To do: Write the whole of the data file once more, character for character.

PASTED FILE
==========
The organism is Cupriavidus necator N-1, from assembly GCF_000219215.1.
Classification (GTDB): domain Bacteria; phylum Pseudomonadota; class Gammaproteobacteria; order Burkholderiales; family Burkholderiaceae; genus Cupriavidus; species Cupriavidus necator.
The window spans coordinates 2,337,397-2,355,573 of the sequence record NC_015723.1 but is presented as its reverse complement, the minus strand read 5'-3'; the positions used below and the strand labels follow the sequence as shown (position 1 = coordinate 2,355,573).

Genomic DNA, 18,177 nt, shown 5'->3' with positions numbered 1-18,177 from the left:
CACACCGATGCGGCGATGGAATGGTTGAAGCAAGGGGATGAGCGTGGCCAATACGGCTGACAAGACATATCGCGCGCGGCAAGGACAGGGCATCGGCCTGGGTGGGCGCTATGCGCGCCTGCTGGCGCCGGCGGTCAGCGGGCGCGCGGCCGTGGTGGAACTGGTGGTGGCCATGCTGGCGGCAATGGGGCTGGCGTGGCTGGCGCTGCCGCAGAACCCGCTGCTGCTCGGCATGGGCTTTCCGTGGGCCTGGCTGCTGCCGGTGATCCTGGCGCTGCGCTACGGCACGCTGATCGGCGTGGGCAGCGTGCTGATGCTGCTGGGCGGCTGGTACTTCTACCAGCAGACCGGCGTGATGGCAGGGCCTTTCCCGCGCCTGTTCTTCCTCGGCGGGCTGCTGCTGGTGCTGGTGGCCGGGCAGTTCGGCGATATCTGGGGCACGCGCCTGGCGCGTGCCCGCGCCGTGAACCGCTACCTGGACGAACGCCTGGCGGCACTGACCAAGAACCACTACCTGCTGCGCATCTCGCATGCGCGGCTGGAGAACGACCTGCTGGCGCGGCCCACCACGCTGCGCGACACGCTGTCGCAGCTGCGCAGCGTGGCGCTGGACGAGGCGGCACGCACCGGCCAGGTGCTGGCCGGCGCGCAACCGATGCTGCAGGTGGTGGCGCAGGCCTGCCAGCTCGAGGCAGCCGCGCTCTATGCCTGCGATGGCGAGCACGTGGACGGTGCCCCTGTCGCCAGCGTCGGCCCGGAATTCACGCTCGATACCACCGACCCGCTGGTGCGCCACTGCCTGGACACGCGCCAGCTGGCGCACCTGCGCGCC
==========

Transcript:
The organism is Cupriavidus necator N-1, from assembly GCF_000219215.1.
Classification (GTDB): domain Bacteria; phylum Pseudomonadota; class Gammaproteobacteria; order Burkholderiales; family Burkholderiaceae; genus Cupriavidus; species Cupriavidus necator.
The window spans coordinates 2,337,397-2,355,573 of the sequence record NC_015723.1 but is presented as its reverse complement, the minus strand read 5'-3'; the positions used below and the strand labels follow the sequence as shown (position 1 = coordinate 2,355,573).

Genomic DNA, 18,177 nt, shown 5'->3' with positions numbered 1-18,177 from the left:
CACACCGATGCGGCGATGGAATGGTTGAAGCAAGGGGATGAGCGTGGCCAATACGGCTGACAAGACATATCGCGCGCGGCAAGGACAGGGCATCGGCCTGGGTGGGCGCTATGCGCGCCTGCTGGCGCCGGCGGTCAGCGGGCGCGCGGCCGTGGTGGAACTGGTGGTGGCCATGCTGGCGGCAATGGGGCTGGCGTGGCTGGCGCTGCCGCAGAACCCGCTGCTGCTCGGCATGGGCTTTCCGTGGGCCTGGCTGCTGCCGGTGATCCTGGCGCTGCGCTACGGCACGCTGATCGGCGTGGGCAGCGTGCTGATGCTGCTGGGCGGCTGGTACTTCTACCAGCAGACCGGCGTGATGGCAGGGCCTTTCCCGCGCCTGTTCTTCCTCGGCGGGCTGCTGCTGGTGCTGGTGGCCGGGCAGTTCGGCGATATCTGGGGCACGCGCCTGGCGCGTGCCCGCGCCGTGAACCGCTACCTGGACGAACGCCTGGCGGCACTGACCAAGAACCACTACCTGCTGCGCATCTCGCATGCGCGGCTGGAGAACGACCTGCTGGCGCGGCCCACCACGCTGCGCGACACGCTGTCGCAGCTGCGCAGCGTGGCGCTGGACGAGGCGGCACGCACCGGCCAGGTGCTGGCCGGCGCGCAACCGATGCTGCAGGTGGTGGCGCAGGCCTGCCAGCTCGAGGCAGCCGCGCTCTATGCCTGCGATGGCGAGCACGTGGACGGTGCCCCTGTCGCCAGCGTCGGCCCGGAATTCACGCTCGATACCACCGACCCGCTGGTGCGCCACTGCCTGGACACGCGCCAGCTGGCGCACCTGCGCGCC